Questionnaires are available to aid the assessment of ED. However, with pressing time constraints in primary care a full and clear history is of more importance. ED is a recognised side-effect both of thiazides and non-selective beta-blockers (Grimm et al, 1997). Angiotensin-converting enzyme (ACE) inhibitors and calcium channel blockers are unlikely to be a major contributory factor in the development of ED. Guidelines from the BSSM endorse the fact that prescribing cheaper drugs is unlikely to be cost-effective if more expensive therapy is required to reverse adverse sexual performance (Hackett et al, 2008).

In addition to gathering information on blood pressure, heart rate, waist circumference and weight there should be a focused physical examination. This should include a genital examination. A digital rectal examination of the prostate is not mandatory but should be conducted in the presence of urinary or ejaculatory symptoms.

Treatment
Along with other aspects of diabetes care, treatment of ED should begin with advice on lifestyle modification. There are three drugs that are well known and are in common use for the treatment of ED, all of which are PDE5 inhibitors. Drugs that inhibit PDE5 increase arterial blood flow leading to smooth muscle relaxation, vasodilation and penile erection. 

Contraindications to using nitrates include the concomitant prescribing of organic nitrates to treat ischaemic heart disease, and this includes nicorandil. Care should also be taken when a person is also taking an alpha blocker. Similarly to the interaction with nitrates, this combination of therapy can lead to hypotension. 

The three selective PDE5 inhibitors in use are sildenafil (Viagra; Pfizer, Surrey), tadalafil (Cialis; Lilly, Basingstoke) and vardenafil (Levitra; Bayer, Newbury). The major difference in these drugs is that sildenafil and vardenafil are relatively short-acting drugs, with a half-life of approximately 4 hours. The half-life of tadalafil is significantly longer and, as such, potentially more flexible for some people to use. Individuals should undergo thorough counselling and instruction on the use of these medications prior to their prescription. PDE5 inhibitors are not initiators of erection but should be used within the sexual environment to be effective. 

Individuals should ideally be followed-up within 6 weeks of starting a PDE5 inhibitor and should receive eight doses, with sexual stimulation, at maximum dosage before being classified as a non-responder (Hackett et al, 2008). Treatment failure is often as a result of suboptimal counselling at the initial consultation. If people are not responding to primary care management despite all these factors being met, they may well need secondary care referral.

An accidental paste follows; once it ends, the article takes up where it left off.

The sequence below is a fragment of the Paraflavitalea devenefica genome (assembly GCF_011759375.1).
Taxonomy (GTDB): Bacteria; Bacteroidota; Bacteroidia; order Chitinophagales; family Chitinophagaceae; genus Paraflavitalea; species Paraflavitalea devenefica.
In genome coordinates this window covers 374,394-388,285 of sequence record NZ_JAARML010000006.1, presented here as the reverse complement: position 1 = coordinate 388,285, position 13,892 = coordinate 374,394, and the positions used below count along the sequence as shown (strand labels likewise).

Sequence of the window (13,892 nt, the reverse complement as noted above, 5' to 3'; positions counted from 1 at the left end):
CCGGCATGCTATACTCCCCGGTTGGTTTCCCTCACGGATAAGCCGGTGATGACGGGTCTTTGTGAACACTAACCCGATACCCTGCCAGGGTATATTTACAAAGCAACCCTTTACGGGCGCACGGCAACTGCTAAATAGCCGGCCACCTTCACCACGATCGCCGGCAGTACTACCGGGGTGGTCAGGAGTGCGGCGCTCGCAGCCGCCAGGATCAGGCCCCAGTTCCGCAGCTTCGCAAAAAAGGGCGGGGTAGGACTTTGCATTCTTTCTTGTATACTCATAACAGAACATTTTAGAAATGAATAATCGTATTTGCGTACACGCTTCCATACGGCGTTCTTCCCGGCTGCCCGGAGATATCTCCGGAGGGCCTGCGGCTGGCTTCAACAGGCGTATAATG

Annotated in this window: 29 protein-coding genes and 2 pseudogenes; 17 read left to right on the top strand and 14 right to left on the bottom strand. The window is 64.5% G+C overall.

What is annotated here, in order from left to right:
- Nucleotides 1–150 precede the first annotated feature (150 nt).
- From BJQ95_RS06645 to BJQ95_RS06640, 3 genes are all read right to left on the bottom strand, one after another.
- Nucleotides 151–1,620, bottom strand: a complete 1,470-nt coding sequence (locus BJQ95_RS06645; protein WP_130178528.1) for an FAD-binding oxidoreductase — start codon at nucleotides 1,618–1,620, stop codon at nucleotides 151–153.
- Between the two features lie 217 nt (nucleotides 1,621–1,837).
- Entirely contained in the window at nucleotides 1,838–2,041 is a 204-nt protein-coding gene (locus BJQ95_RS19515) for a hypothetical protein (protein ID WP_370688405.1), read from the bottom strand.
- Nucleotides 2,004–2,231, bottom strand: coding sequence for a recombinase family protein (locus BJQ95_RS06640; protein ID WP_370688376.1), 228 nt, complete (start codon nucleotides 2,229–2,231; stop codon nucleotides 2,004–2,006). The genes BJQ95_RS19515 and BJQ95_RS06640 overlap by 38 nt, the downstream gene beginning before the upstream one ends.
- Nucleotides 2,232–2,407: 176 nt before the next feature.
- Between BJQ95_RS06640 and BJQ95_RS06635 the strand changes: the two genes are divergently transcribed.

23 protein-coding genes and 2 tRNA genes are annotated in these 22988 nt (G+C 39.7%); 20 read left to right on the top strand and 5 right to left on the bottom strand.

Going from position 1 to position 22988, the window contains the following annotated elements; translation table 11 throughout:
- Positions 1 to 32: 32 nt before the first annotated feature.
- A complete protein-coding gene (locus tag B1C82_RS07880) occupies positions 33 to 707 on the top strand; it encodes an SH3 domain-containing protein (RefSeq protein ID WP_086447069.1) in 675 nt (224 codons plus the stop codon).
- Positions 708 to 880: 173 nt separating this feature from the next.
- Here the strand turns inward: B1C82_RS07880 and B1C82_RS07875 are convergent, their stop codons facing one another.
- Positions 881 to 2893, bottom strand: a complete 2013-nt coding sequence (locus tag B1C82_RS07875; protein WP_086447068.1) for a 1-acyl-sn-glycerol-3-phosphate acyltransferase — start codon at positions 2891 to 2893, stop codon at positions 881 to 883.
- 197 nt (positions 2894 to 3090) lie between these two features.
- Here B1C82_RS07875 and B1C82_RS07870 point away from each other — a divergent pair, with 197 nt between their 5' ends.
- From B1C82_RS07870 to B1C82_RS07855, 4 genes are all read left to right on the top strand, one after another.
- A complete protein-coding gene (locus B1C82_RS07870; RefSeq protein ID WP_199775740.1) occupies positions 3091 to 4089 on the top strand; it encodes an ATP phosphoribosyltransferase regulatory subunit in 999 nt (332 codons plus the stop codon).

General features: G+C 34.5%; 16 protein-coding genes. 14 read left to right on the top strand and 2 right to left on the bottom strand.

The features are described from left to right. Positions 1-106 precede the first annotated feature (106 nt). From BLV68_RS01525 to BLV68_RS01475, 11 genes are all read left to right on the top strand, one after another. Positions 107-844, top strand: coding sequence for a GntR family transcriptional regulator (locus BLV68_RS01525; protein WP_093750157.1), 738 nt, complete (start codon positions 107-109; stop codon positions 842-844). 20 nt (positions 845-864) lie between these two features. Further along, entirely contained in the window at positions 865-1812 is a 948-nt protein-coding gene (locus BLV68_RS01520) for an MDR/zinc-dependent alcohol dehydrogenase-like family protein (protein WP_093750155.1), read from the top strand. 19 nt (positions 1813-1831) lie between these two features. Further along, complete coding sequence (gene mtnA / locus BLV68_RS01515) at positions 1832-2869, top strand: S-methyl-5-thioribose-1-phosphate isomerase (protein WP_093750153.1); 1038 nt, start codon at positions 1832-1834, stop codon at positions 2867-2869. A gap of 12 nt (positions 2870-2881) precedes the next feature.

Other options for management may include the use of a medicated urethral system for erection (MUSE) – a preparation of alprostadil inserted into the urethra – intracavernosal injection therapy, vacuum devices or the use of a penile prosthesis. 

Testosterone deficiency syndrome
There is now a large body of evidence that establishes the link between type 2 diabetes and low testosterone with ED and cardiovascular disease. There is a high prevalence of symptomatic hypogonadism in men with type 2 diabetes. A UK study found that 20% of men with type 2 diabetes had a total testosterone less than 8 nmol/L and 31% had total testosterone between 8 and 12 nmol/L. Put another way, 51% of men with type 2 diabetes have low testosterone (Kapoor et al, 2007). Another study conducted in Barnsley found 42% of men with diabetes had a free testosterone level below 2.5 nmo/L (Jones, 2006). 

Testosterone administration in men with diabetes has been shown to have beneficial effects on glycaemic control, insulin resistance and visceral adiposity (Kapoor et al, 2006), which importantly leads to a reduction in cardiovascular risk. There is also evidence to show that, in men with testosterone deficiency (who have previously failed to respond to a PDE5 inhibitor), combining such a therapy with testosterone significantly improves erectile function (Shamloul et al, 2005).